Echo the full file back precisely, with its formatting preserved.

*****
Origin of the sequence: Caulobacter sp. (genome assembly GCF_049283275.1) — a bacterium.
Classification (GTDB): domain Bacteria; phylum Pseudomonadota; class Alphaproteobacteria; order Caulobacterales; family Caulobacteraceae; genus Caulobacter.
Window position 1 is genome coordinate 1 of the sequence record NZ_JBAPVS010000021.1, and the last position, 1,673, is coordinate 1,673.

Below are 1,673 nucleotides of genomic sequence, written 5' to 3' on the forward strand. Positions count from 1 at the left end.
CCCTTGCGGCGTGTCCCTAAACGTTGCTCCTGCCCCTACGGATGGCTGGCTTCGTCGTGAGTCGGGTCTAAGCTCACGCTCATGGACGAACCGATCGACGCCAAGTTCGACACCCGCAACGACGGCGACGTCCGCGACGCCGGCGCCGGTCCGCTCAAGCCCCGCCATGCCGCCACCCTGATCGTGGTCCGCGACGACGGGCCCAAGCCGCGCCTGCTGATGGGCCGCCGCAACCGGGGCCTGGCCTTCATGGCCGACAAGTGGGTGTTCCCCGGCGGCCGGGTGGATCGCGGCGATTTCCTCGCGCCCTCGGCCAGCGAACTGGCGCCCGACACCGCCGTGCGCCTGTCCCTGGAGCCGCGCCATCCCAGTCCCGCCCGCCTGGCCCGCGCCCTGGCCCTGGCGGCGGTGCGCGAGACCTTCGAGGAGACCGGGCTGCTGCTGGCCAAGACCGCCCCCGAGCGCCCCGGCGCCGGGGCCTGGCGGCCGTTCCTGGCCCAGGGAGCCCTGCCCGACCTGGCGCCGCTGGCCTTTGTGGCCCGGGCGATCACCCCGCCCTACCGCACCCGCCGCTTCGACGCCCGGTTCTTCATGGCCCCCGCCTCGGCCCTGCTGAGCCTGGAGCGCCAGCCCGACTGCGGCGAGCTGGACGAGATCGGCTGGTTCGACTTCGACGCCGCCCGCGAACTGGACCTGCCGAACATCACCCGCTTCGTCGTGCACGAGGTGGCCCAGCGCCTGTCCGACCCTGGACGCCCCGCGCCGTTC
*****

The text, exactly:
Origin of the sequence: Caulobacter sp. (genome assembly GCF_049283275.1) — a bacterium.
Classification (GTDB): domain Bacteria; phylum Pseudomonadota; class Alphaproteobacteria; order Caulobacterales; family Caulobacteraceae; genus Caulobacter.
Window position 1 is genome coordinate 1 of the sequence record NZ_JBAPVS010000021.1, and the last position, 1,673, is coordinate 1,673.

Below are 1,673 nucleotides of genomic sequence, written 5' to 3' on the forward strand. Positions count from 1 at the left end.
CCCTTGCGGCGTGTCCCTAAACGTTGCTCCTGCCCCTACGGATGGCTGGCTTCGTCGTGAGTCGGGTCTAAGCTCACGCTCATGGACGAACCGATCGACGCCAAGTTCGACACCCGCAACGACGGCGACGTCCGCGACGCCGGCGCCGGTCCGCTCAAGCCCCGCCATGCCGCCACCCTGATCGTGGTCCGCGACGACGGGCCCAAGCCGCGCCTGCTGATGGGCCGCCGCAACCGGGGCCTGGCCTTCATGGCCGACAAGTGGGTGTTCCCCGGCGGCCGGGTGGATCGCGGCGATTTCCTCGCGCCCTCGGCCAGCGAACTGGCGCCCGACACCGCCGTGCGCCTGTCCCTGGAGCCGCGCCATCCCAGTCCCGCCCGCCTGGCCCGCGCCCTGGCCCTGGCGGCGGTGCGCGAGACCTTCGAGGAGACCGGGCTGCTGCTGGCCAAGACCGCCCCCGAGCGCCCCGGCGCCGGGGCCTGGCGGCCGTTCCTGGCCCAGGGAGCCCTGCCCGACCTGGCGCCGCTGGCCTTTGTGGCCCGGGCGATCACCCCGCCCTACCGCACCCGCCGCTTCGACGCCCGGTTCTTCATGGCCCCCGCCTCGGCCCTGCTGAGCCTGGAGCGCCAGCCCGACTGCGGCGAGCTGGACGAGATCGGCTGGTTCGACTTCGACGCCGCCCGCGAACTGGACCTGCCGAACATCACCCGCTTCGTCGTGCACGAGGTGGCCCAGCGCCTGTCCGACCCTGGACGCCCCGCGCCGTTC